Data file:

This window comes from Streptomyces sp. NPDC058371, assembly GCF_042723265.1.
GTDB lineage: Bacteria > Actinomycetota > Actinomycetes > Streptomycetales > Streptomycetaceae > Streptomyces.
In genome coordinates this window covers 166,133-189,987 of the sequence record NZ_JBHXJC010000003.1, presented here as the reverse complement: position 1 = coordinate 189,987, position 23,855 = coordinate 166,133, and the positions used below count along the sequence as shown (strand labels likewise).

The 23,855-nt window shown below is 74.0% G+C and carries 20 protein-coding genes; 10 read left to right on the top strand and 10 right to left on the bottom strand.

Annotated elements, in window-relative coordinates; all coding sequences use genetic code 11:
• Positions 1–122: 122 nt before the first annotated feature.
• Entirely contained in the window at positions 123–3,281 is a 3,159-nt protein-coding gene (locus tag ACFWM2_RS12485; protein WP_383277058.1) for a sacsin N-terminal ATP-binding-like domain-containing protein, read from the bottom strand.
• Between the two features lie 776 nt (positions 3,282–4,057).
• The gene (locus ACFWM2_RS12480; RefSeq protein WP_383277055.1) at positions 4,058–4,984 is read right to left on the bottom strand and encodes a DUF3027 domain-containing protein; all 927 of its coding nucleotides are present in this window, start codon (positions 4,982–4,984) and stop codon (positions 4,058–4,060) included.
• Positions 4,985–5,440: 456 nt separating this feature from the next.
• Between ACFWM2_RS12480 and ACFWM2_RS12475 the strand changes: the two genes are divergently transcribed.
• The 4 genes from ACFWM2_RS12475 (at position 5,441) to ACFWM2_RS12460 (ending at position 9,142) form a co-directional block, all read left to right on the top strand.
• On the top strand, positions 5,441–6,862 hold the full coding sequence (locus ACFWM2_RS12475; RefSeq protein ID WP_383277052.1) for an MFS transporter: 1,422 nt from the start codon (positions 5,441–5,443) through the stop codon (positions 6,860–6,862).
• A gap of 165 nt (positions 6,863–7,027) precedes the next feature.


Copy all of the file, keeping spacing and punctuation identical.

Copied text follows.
This window comes from Streptomyces sp. NPDC058371, assembly GCF_042723265.1.
GTDB lineage: Bacteria > Actinomycetota > Actinomycetes > Streptomycetales > Streptomycetaceae > Streptomyces.
In genome coordinates this window covers 166,133-189,987 of the sequence record NZ_JBHXJC010000003.1, presented here as the reverse complement: position 1 = coordinate 189,987, position 23,855 = coordinate 166,133, and the positions used below count along the sequence as shown (strand labels likewise).

The 23,855-nt window shown below is 74.0% G+C and carries 20 protein-coding genes; 10 read left to right on the top strand and 10 right to left on the bottom strand.

Annotated elements, in window-relative coordinates; all coding sequences use genetic code 11:
• Positions 1–122: 122 nt before the first annotated feature.
• Entirely contained in the window at positions 123–3,281 is a 3,159-nt protein-coding gene (locus tag ACFWM2_RS12485; protein WP_383277058.1) for a sacsin N-terminal ATP-binding-like domain-containing protein, read from the bottom strand.
• Between the two features lie 776 nt (positions 3,282–4,057).
• The gene (locus ACFWM2_RS12480; RefSeq protein WP_383277055.1) at positions 4,058–4,984 is read right to left on the bottom strand and encodes a DUF3027 domain-containing protein; all 927 of its coding nucleotides are present in this window, start codon (positions 4,982–4,984) and stop codon (positions 4,058–4,060) included.
• Positions 4,985–5,440: 456 nt separating this feature from the next.
• Between ACFWM2_RS12480 and ACFWM2_RS12475 the strand changes: the two genes are divergently transcribed.
• The 4 genes from ACFWM2_RS12475 (at position 5,441) to ACFWM2_RS12460 (ending at position 9,142) form a co-directional block, all read left to right on the top strand.
• On the top strand, positions 5,441–6,862 hold the full coding sequence (locus ACFWM2_RS12475; RefSeq protein ID WP_383277052.1) for an MFS transporter: 1,422 nt from the start codon (positions 5,441–5,443) through the stop codon (positions 6,860–6,862).
• A gap of 165 nt (positions 6,863–7,027) precedes the next feature.